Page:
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Julian Gibbs

Most leading fund managers, according to several recent surveys, expect the Japanese stockmarket to end the year higher. For the first time in many years, I think they are right.

The time to buy into a market is when it is near a low. The Japanese market is more than 67 per cent off its high and 8 per cent down since the beginning of the year.

Scott McGlashan, the Japanese fund manager I most admire, believes it is now the time to buy. McGlashan was one of the few fund managers who publicly told delegates at a conference in 1996 to sell investments in his fund. Days later, the Nikkei began to fall by record amounts.

He has now been managing the Close Finsbury Japanese equities fund for just over a year and, despite having to clear out some of the stocks in the existing portfolio, it is already second in its sector.

Why Japan? Because it looks as if the new prime minister, Junichiro Koizumi, may well become Japan&#39s Margaret Thatcher. He has promised to cut the annual budget deficit by limiting future government bond sales, has pledged to accelerate the deregulation of key industries, such as telecommunications, and is tackling the chronic bad debt that has hamstrung the Japanese banking system since the property boom burst in 1990.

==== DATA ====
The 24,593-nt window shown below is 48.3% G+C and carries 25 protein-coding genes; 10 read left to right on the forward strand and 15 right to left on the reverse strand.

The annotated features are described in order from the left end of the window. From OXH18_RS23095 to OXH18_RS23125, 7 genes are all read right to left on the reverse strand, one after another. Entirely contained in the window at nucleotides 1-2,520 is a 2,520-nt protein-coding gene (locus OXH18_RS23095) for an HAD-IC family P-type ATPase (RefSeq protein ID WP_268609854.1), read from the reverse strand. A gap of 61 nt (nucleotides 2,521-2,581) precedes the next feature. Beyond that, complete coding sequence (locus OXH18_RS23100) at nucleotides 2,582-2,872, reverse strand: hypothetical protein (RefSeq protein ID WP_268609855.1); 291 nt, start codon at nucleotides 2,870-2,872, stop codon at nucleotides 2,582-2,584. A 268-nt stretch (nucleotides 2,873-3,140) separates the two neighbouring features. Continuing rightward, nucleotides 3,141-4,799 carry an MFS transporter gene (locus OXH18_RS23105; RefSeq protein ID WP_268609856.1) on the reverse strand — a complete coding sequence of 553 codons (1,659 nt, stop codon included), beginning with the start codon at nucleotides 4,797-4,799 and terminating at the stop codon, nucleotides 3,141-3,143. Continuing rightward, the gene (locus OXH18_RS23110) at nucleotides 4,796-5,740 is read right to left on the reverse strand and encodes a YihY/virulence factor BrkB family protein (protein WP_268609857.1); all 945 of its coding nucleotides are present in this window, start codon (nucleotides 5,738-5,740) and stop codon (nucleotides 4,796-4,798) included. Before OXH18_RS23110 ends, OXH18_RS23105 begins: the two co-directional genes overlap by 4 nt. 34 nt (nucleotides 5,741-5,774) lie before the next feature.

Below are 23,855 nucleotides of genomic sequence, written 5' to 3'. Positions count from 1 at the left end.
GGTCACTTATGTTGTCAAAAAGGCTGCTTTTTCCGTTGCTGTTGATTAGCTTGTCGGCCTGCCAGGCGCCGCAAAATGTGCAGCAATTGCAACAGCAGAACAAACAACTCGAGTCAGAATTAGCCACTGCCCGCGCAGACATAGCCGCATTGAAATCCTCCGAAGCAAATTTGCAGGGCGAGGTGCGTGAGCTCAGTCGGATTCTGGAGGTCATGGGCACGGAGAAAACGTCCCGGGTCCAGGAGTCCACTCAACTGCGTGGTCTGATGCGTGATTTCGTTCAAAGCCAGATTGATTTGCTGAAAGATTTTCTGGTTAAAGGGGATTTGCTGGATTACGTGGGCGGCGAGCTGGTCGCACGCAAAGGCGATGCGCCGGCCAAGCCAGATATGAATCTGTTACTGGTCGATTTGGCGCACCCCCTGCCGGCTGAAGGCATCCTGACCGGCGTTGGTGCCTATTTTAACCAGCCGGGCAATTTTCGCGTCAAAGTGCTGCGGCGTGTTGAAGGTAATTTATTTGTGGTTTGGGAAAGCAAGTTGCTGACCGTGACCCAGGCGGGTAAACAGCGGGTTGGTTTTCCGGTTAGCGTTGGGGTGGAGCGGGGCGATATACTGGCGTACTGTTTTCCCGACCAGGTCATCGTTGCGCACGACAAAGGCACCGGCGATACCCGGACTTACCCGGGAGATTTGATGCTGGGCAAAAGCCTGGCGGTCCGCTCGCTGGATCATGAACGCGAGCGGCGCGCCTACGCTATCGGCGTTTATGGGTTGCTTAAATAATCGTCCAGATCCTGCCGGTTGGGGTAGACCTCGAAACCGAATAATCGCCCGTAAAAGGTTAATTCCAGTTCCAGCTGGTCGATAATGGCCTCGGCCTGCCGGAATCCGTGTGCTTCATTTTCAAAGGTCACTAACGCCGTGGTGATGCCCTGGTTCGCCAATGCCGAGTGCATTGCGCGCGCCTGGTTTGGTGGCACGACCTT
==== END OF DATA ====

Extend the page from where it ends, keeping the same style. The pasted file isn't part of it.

Sentiment towards the Japanese stockmarket is particularly negative at the moment but this presents a buying opportunity for stockpicking fund managers such as McGlashan and for investors who are looking to gain from the increasing profitability of many Japanese companies.

If Koizumi succeeds in his reforms, then the potential upside for the stockmarket is enormous and should start coming through within the next few months. The Close Finsbury Japanese equities fund is, in my opinion, a strong buy.

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